Business Assessment: Don’t Forget the Corner Office!

I have performed a number of business assessments deskwhere the owner or senior leader requests an outside viewpoint on how things are working within the company. While there is definitely a lot to examine, analyze, and report recommendations for improvement, the area that is normally off limits is the role and influence of the corner office (owner/senior leader) in the running of the business.

The occupant of the corner office is very open to discovering issues in key departments or operations that, if corrected or modified, can improve profitability, efficiency, and quality but they are less open to self-examination when the assessment discovery process leads back to the corner office. I find there is a direct correlation between the successful outcome of implementing assessment recommendations and the transparency and openness of the corner office to an assessment of their effectiveness.

How can a responsible senior manager expect the rest of the business to be examined without willing to subject themselves to the same level of examination?

Corner Office Assessment
An assessment is similar to the annual physical that we go through in order to discover any conditions that need attention and hopefully treatment before they become serious medical conditions. The degree of the examination can vary from the superficial to intrusive. As a responsible person, we put up with the annual experience in order to maintain good health.

Those in the corner office should consider an assessment of their “leadership” on a regular basis. The frequency and duration between assessments can vary depending upon the rate of growth and challenges that they and the business are experiencing. In a more dynamic or chaotic environment, this might be at least annual, whereas a more stable, less dynamic, environment an assessment every three to five years may be more appropriate.

What does a corner office assessment include?
The objective of the corner office assessment is to determine how the role of the senior leader complements the strengths and weaknesses of the business. While there are common attributes that each senior leader must master, the difference between an effective and less effective leader is their ability to recognize and adjust their style and involvement (i.e. delegation vs. micro-management) to the strengths and weaknesses of the organization and prevailing business challenges.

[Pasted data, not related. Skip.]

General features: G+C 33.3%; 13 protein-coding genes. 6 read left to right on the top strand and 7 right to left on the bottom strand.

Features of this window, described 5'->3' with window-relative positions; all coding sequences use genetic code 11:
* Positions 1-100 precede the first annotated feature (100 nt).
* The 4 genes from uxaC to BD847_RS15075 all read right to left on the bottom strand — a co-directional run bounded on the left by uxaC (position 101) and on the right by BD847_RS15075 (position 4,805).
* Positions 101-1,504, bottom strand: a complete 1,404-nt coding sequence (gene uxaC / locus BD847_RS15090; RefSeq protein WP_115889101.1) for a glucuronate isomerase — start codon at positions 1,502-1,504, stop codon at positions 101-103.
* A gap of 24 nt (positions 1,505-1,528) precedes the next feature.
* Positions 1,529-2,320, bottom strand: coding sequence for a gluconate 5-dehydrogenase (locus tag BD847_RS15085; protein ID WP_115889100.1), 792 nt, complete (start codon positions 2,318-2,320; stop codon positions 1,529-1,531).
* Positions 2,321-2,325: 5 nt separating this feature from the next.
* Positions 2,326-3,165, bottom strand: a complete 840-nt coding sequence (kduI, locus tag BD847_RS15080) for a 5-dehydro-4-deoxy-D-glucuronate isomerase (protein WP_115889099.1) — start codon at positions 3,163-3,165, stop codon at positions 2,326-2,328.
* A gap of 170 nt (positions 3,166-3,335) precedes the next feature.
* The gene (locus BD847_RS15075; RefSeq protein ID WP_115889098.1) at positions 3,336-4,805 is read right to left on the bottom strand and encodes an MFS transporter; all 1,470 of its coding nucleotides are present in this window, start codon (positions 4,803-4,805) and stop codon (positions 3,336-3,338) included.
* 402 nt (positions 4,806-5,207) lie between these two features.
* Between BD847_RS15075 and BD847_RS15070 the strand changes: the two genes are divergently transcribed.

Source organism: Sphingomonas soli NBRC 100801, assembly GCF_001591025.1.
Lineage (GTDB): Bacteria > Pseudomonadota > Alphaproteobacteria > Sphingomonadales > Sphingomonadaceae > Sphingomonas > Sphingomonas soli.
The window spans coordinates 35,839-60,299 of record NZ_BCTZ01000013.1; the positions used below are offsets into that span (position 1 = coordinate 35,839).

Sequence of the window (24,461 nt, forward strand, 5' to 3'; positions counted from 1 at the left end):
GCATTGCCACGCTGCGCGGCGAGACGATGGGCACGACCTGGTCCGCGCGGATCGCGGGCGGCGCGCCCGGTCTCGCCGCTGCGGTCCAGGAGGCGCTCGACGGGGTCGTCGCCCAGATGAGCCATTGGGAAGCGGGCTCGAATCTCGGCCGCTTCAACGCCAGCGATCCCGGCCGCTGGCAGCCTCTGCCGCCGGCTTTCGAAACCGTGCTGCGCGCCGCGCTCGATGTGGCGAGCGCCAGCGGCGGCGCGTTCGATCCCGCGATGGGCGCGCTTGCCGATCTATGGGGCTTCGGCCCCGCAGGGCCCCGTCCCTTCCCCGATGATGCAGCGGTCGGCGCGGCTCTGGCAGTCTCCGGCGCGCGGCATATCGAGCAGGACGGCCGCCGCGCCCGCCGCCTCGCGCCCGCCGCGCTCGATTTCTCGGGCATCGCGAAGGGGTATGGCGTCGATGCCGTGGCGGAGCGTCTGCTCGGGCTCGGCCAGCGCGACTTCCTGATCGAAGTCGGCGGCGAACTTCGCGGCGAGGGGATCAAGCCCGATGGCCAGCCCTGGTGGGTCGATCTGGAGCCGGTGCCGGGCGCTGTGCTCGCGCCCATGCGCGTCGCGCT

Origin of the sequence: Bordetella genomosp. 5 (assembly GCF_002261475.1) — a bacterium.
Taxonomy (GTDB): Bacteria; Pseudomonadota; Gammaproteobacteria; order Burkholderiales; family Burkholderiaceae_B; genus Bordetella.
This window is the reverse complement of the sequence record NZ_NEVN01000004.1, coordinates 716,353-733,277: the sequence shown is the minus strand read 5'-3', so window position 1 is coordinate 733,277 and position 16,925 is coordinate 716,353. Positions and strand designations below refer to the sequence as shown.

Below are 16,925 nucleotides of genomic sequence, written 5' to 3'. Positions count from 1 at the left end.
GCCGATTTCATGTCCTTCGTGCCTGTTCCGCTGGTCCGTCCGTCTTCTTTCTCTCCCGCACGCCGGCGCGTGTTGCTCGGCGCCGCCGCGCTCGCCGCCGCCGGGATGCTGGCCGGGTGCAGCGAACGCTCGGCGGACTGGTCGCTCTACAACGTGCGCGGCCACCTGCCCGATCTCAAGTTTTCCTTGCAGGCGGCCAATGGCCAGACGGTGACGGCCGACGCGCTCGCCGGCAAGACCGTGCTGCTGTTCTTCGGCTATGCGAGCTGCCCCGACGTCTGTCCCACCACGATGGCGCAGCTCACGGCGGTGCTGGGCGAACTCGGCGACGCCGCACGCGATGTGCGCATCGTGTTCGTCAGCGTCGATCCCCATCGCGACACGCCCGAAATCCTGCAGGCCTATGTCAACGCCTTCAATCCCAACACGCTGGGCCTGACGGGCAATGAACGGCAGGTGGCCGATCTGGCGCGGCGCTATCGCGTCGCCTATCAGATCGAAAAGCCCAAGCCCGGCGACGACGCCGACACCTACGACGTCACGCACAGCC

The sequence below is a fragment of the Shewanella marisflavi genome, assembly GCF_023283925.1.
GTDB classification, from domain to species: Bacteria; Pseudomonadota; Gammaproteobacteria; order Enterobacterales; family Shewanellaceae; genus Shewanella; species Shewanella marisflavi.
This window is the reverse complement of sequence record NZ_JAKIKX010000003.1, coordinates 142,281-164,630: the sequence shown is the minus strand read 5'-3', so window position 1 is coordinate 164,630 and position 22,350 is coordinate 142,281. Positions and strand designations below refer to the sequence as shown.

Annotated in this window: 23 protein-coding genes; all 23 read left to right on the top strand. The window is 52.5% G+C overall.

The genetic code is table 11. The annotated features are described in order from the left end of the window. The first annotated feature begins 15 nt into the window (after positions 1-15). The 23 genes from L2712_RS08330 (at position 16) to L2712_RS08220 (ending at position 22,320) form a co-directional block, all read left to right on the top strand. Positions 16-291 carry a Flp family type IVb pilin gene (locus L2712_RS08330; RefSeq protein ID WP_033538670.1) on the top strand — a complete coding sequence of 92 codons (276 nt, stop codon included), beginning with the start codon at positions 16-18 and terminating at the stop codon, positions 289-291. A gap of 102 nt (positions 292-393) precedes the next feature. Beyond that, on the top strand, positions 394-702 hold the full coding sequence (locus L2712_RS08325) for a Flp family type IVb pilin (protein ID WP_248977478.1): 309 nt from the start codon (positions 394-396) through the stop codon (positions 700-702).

Here is a list of leadership characteristics that I have used to assess an owner, senior manager or department manager.

Tangibles: Duties/Capability Intangibles: Character
·       Vision and Strategy

·       Change Agent

·       Judgment/Decision Making

·       Coaching/Mentoring

·       Eliminates Barriers

·       Use of Outside Counsel

·       Team Builder

·       Industry Knowledge

·       Monitors Business Functions

·       Image

·       Competence

·       Execution

·       Ethics/Integrity

·       Leadership

·       Communicator

·       Trusted


Granted this is an exhaustive list, but the role of the person in the corner office is an important one carrying the ultimate responsibility for the performance of the business and organization. It is very common to find leaders who are effective in a number of these areas and yet fall short in others due to lack of passion, outside their comfort zone or total disregard. However, where a leader falls short, the organization still has the need for that duty or characteristic to be performed.

An assessment process that evaluates the leader in these important areas will reveal weaknesses. Where the assessment also includes a 360-degree view (feedback from the leader’s immediate work group), a more complete profile of the strengths and weaknesses of the leader will be captured. The result of the assessment process is that the leader can then put a priority on characteristics that were lacking.

What is the benefit of the corner office assessment?
The successful adoption and full integration of recommendations from a business assessment are doubtful if the corner office is not working on the high priority needs of the business, such as, day-to-day direction, motivation and development of the organization, and execution of the business.

In one company that I worked with, the assessment process identified a number of positive actions to take to improve the operation and effectiveness of the business. The wild card in the process was the owner who had a habit of exploding at key people when he found that they were doing something incorrectly. Consequently, this behavior resulted in people withdrawing into themselves when he was around and high turnover among high paid positions.

I was able to catch him in this destructive mode and pointed out how damaging it was to everything he was trying to fix. To his credit, he realized his mistake and brought this behavior under control. The result was increased productivity, reduced turnover and increased profit. The high turnover in high paid positions stopped.

On a later visit, they reported that the owner was now listening and taking the time to work with them on the root causes for various problems, in order to reduce and eliminate problems.

If you are the person in the corner office include yourself, as well as the business, in a regular assessment. There are many ways to accomplish an assessment.

  • Self-assessment by key individuals.
  • Automated assessment involving key managers that profile the organization and the business.
  • Using a third party consultant.

Each option will reveal important improvement areas that need to be addressed and corrected to improve the overall performance of the business.

The corrective actions recommended by an assessment process will lack effectiveness if the corner office is not open to an assessment.

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